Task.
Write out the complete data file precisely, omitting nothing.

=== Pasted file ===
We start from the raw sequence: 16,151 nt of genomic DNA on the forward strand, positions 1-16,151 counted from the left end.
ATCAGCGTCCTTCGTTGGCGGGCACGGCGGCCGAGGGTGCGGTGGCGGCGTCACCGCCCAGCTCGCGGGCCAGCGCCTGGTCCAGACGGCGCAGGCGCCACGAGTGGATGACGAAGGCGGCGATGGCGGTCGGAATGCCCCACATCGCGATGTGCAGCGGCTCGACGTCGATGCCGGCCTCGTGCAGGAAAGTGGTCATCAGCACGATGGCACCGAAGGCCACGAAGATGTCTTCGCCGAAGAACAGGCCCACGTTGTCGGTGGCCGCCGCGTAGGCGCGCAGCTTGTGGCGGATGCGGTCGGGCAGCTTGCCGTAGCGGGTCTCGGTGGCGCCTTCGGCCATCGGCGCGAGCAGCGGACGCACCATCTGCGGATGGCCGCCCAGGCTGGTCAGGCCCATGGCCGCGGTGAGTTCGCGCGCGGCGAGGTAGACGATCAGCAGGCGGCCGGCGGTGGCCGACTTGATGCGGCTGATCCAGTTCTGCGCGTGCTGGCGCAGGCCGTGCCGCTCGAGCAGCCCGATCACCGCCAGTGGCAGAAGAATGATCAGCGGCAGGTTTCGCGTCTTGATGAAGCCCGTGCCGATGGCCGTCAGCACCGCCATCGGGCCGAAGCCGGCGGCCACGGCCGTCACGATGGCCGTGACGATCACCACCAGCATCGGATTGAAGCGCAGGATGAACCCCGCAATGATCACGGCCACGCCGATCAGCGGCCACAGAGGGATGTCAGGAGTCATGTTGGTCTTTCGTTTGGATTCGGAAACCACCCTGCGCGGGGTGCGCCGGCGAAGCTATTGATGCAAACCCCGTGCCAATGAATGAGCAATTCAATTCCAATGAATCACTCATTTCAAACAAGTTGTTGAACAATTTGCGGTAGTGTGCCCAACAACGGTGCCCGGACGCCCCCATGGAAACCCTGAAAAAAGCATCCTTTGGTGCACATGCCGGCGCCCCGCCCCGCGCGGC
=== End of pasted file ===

We start from the raw sequence: 16,151 nt of genomic DNA on the forward strand, positions 1-16,151 counted from the left end.
ATCAGCGTCCTTCGTTGGCGGGCACGGCGGCCGAGGGTGCGGTGGCGGCGTCACCGCCCAGCTCGCGGGCCAGCGCCTGGTCCAGACGGCGCAGGCGCCACGAGTGGATGACGAAGGCGGCGATGGCGGTCGGAATGCCCCACATCGCGATGTGCAGCGGCTCGACGTCGATGCCGGCCTCGTGCAGGAAAGTGGTCATCAGCACGATGGCACCGAAGGCCACGAAGATGTCTTCGCCGAAGAACAGGCCCACGTTGTCGGTGGCCGCCGCGTAGGCGCGCAGCTTGTGGCGGATGCGGTCGGGCAGCTTGCCGTAGCGGGTCTCGGTGGCGCCTTCGGCCATCGGCGCGAGCAGCGGACGCACCATCTGCGGATGGCCGCCCAGGCTGGTCAGGCCCATGGCCGCGGTGAGTTCGCGCGCGGCGAGGTAGACGATCAGCAGGCGGCCGGCGGTGGCCGACTTGATGCGGCTGATCCAGTTCTGCGCGTGCTGGCGCAGGCCGTGCCGCTCGAGCAGCCCGATCACCGCCAGTGGCAGAAGAATGATCAGCGGCAGGTTTCGCGTCTTGATGAAGCCCGTGCCGATGGCCGTCAGCACCGCCATCGGGCCGAAGCCGGCGGCCACGGCCGTCACGATGGCCGTGACGATCACCACCAGCATCGGATTGAAGCGCAGGATGAACCCCGCAATGATCACGGCCACGCCGATCAGCGGCCACAGAGGGATGTCAGGAGTCATGTTGGTCTTTCGTTTGGATTCGGAAACCACCCTGCGCGGGGTGCGCCGGCGAAGCTATTGATGCAAACCCCGTGCCAATGAATGAGCAATTCAATTCCAATGAATCACTCATTTCAAACAAGTTGTTGAACAATTTGCGGTAGTGTGCCCAACAACGGTGCCCGGACGCCCCCATGGAAACCCTGAAAAAAGCATCCTTTGGTGCACATGCCGGCGCCCCGCCCCGCGCGGC